The Mountain Laurel
The Journal of Mountain Life

Visit us on FaceBookGenerations of Memories
from the
Heart of the Blue Ridge

My Family

By Myrtle R. Reynolds © 1985

Issue: November, 1985

My mother, Lucinda Handy Roberson, grew up in the 1800's in the Blue Ridge Mountains in a community known as Rye Cove [Patrick County, Virginia]. She used to entertain her children and grandchildren with stories about her childhood. Her father, Sparrell Handy made their shoes and they wove the cloth for their wearing apparel.

They had an apple orchard and one tree grew, as one person put it, "to be as big around as a buggy wheel." People came for miles to see it.

My mother's father built a house with a kiln to dry their apples in. They raised crops in the fields with what she called "grubbing hoes." Rock rows are still visible in those fields built from rocks picked up off the land. One of the girls stayed at the house to help their mother and the other children worked in the fields with their father.

There were eleven children born only a year or so apart and my grandmother would count them each night to be sure they were all there.

On their farm they raised cattle for milk and beef, sheep, pigs that ran loose and fed on chestnuts, ducks, guineas, chickens and geese.

My grandfather built a new home and one or two of the family would make music and the rest would dance in the old house. My mother's uncle taught school and she liked it so well she repeated the highest grade he taught. She also studied the dictionary and was considered a good conversationalist. One could hardly mention a subject that she didn't know something about.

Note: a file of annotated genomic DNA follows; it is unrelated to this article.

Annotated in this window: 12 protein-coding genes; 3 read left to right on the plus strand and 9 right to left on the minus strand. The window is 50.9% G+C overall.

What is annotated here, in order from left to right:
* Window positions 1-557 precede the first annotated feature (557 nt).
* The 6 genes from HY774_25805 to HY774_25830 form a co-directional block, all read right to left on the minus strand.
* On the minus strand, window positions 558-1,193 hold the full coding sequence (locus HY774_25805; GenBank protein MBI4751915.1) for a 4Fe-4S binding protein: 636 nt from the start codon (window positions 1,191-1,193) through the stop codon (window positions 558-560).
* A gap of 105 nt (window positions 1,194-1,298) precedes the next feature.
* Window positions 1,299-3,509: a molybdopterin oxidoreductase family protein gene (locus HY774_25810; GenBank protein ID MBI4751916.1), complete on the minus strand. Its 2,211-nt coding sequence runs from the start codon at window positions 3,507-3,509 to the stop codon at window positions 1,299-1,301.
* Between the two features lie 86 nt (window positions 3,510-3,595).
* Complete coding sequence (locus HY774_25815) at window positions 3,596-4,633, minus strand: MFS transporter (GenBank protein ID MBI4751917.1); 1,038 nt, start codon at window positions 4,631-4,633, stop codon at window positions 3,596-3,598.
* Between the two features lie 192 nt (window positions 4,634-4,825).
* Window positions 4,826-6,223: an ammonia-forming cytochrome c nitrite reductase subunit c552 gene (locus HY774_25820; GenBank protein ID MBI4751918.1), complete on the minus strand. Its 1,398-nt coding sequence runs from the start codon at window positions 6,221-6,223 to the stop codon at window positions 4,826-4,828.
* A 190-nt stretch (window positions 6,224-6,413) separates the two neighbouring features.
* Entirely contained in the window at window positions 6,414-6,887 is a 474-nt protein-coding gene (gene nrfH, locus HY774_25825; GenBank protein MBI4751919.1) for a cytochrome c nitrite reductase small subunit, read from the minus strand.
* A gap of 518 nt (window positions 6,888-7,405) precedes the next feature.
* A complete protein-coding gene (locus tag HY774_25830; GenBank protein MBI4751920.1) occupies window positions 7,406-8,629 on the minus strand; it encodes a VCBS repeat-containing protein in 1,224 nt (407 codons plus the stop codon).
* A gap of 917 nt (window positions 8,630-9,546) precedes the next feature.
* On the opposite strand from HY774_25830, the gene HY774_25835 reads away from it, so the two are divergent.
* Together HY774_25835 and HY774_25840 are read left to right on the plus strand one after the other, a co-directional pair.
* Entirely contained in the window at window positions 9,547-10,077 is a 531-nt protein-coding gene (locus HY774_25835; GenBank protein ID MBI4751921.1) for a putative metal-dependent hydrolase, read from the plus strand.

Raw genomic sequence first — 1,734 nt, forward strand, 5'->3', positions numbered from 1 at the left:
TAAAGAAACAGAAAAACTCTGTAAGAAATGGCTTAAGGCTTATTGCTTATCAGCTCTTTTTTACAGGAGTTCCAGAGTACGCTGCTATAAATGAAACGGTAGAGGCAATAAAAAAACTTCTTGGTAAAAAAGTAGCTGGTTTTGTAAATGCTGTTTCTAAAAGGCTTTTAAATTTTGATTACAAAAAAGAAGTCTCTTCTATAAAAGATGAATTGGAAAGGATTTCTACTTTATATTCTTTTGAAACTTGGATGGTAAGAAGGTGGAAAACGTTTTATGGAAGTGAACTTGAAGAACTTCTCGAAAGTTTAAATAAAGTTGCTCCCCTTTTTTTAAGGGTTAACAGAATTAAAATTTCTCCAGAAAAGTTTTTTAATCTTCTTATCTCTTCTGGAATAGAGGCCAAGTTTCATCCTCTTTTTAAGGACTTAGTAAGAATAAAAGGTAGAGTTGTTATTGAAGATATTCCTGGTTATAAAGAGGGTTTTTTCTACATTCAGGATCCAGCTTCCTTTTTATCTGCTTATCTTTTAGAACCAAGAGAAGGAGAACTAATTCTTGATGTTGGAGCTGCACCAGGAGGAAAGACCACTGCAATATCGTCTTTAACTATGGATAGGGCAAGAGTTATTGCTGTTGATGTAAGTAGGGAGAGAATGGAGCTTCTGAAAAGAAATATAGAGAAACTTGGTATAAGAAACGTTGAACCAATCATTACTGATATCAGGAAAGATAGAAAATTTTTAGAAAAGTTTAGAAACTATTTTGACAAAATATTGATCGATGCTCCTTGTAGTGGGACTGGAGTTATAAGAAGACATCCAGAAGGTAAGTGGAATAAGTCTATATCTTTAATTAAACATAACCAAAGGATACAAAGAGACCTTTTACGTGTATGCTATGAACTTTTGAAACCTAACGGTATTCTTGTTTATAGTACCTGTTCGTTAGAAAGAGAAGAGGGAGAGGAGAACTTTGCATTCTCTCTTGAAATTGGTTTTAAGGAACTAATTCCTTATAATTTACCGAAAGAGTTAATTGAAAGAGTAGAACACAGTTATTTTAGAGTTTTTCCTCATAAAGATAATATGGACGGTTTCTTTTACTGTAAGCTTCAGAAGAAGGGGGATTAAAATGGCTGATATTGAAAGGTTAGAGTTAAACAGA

The family walked for miles to attend church. Occasionally  a minister would hold what she called a "protracted meeting" in the school house. They would cook stacks of fried pies and all sorts of goodies for the company they had then.

Mother told of how once a "black snake racer" chased her and her sisters out of the field they were working in to the house. They ran as fast as they could, but the last time she looked back it was coming.

Once, she said, her brother went back in the hills to bring the cows home at milking time and a wild animal making an unearthly noise chased him home. He thought it was a panther.

Mother spoke of her childhood as being a happy time in spite of the hardships.

My grandmother, Mahalia DeHart Handy, was a midwife. She delivered babies for miles around. I talked with a lady some years ago who told me how much her family loved my grandmother and how much they enjoyed her visits. But, she said when she was a child, she couldn't understand why a new baby made its appearance each time my grandmother came to see them!